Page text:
During my first loss, I was completely shocked and devastated. The only words that came to mind were, "Jesus, I trust in you." It took me almost a year before I made the connection that this was the prayer of Divine Mercy. For our second pregnancy, I made it all the way to 12 weeks. We saw the heartbeat and thought everything was going to be fine. But one Monday morning I woke up and found that I was spotting. I ran straight back to my bed and sobbed. The prayer that came out was, "God, have mercy on us!" After things started looking bad on the ultrasounds for our third baby, the words that came to mind were from Psalm 130, "Out of the depths I call to you, Lord; Lord, hear my cry!" When I looked up the rest of the psalm, I found that the following verse was "May your ears be attentive to my cry for mercy."
For a few months after my last loss, I have been pondering what God's message was to me regarding mercy. When I think of God's mercy, I usually think of forgiveness of sins; however, that was not the type of mercy that I associate with my losses. Instead, I was asking God to look on me in my suffering and to have compassion. To lift me out of the depths and transform my suffering.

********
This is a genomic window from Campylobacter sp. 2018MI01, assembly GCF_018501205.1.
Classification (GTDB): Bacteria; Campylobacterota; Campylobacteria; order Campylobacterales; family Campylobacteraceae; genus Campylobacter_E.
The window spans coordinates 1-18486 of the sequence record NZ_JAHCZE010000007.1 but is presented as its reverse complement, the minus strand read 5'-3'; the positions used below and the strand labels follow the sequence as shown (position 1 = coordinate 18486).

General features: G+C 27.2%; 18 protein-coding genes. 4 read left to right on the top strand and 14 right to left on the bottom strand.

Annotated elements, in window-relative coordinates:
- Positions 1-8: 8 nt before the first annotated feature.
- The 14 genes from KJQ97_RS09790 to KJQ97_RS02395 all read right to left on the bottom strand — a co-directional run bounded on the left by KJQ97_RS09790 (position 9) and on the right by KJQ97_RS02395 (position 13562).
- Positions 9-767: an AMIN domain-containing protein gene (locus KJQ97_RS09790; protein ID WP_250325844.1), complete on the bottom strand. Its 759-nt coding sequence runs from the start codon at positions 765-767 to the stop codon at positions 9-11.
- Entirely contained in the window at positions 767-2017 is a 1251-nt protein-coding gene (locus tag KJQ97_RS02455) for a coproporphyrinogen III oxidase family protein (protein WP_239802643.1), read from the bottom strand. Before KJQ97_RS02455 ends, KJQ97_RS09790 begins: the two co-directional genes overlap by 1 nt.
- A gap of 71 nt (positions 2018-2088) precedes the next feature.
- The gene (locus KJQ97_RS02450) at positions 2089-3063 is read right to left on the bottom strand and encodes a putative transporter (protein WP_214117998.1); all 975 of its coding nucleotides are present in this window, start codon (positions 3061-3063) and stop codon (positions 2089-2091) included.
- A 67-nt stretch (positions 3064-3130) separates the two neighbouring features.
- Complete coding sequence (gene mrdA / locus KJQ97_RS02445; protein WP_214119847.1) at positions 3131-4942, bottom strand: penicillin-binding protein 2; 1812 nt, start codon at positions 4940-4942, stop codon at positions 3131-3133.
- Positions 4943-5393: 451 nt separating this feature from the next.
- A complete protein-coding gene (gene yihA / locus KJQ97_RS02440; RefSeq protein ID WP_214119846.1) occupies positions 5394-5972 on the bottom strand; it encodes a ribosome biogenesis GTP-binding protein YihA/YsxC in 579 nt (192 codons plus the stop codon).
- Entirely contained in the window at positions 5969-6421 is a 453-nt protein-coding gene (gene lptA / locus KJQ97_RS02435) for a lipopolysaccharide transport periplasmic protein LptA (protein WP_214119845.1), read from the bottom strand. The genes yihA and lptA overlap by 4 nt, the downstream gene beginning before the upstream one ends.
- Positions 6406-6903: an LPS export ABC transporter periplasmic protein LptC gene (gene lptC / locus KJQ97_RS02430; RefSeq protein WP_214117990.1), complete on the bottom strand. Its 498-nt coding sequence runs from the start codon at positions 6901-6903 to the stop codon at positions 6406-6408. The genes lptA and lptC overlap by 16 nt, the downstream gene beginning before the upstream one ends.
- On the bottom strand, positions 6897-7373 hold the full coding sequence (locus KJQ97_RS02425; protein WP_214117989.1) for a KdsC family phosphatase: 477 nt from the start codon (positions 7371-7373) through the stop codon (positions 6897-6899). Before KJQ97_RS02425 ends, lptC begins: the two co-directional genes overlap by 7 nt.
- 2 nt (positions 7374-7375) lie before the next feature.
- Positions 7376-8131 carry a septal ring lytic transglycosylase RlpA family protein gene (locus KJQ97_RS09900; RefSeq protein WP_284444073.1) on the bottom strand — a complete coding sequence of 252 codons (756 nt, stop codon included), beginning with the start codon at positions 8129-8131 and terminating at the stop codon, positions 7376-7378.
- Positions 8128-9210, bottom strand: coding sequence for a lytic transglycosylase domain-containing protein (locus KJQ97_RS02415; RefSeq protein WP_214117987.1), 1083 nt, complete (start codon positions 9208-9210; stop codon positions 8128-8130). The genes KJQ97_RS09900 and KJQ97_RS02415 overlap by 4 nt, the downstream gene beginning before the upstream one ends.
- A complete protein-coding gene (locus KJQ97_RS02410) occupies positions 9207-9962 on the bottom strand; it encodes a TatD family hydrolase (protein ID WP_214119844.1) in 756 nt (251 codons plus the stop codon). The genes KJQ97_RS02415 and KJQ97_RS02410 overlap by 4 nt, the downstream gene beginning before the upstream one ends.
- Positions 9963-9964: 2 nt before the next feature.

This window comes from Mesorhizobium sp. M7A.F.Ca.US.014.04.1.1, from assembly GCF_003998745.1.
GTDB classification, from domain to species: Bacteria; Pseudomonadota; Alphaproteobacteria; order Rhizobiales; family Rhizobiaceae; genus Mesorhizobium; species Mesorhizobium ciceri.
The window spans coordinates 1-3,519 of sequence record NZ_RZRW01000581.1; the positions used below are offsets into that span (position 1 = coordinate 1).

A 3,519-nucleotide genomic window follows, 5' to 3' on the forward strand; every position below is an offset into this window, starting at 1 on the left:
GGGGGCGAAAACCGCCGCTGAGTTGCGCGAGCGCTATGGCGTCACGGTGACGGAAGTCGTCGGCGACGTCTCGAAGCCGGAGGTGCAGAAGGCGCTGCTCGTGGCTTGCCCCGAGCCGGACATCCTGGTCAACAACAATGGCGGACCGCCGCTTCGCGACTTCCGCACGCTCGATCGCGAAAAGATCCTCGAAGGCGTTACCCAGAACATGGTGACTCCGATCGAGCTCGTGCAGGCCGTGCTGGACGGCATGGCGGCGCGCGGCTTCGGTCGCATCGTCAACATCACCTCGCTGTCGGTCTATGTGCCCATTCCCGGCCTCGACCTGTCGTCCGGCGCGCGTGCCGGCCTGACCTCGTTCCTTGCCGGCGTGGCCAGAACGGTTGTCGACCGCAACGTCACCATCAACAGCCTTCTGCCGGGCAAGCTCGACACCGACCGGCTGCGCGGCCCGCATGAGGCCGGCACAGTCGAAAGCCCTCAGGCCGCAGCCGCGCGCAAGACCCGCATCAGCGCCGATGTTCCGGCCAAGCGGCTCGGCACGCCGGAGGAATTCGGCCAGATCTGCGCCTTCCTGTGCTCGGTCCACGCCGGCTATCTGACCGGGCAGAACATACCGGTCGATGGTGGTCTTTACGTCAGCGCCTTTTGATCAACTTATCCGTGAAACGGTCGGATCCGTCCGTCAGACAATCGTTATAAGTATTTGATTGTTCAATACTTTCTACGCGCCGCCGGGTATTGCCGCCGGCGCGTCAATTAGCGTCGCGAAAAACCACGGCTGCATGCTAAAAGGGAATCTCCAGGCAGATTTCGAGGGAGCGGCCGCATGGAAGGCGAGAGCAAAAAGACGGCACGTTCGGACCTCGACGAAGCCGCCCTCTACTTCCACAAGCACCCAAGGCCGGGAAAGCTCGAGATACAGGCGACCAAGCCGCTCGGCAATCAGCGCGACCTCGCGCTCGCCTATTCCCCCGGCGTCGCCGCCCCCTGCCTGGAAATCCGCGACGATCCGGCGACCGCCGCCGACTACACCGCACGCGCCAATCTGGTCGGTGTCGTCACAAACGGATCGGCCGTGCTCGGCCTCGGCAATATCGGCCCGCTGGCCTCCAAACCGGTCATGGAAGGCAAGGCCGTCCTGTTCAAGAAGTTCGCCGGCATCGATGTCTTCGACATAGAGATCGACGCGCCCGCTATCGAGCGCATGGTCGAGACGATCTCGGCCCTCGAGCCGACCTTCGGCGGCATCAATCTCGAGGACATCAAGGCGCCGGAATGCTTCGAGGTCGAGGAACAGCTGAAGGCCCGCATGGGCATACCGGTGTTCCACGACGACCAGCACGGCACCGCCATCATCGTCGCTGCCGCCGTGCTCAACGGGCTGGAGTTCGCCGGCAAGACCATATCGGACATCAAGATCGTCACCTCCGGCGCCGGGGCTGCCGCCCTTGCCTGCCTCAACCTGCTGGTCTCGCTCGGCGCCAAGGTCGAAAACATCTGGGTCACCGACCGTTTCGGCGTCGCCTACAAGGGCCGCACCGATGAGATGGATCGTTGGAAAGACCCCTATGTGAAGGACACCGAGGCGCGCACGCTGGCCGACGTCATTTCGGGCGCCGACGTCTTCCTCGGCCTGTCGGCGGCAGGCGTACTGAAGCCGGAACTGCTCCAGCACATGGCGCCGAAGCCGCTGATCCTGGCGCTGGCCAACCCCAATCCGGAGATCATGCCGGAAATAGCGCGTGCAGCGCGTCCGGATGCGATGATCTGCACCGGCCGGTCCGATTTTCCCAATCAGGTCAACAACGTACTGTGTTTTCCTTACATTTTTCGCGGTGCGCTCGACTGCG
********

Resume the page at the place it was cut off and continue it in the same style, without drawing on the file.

I eventually had to ask my husband what insights he could take from my prayers. What followed were some of the most beautiful words about suffering and the gift of mercy. I actually pulled out a pen and paper and started taking notes! Here were some of his thoughts:
During times of suffering, we receive intuitions of God's closeness. We are more receptive to God's compassion because we can relate to Jesus' innocent suffering in the closest way possible. In our sufferings, we are raised up and brought into the mystery of God's love. The innocent are purified, raised up in suffering. When we are feeling at our lowest, we can use the words that Jesus prayed on the cross, "Father, into your hands I commend my spirit."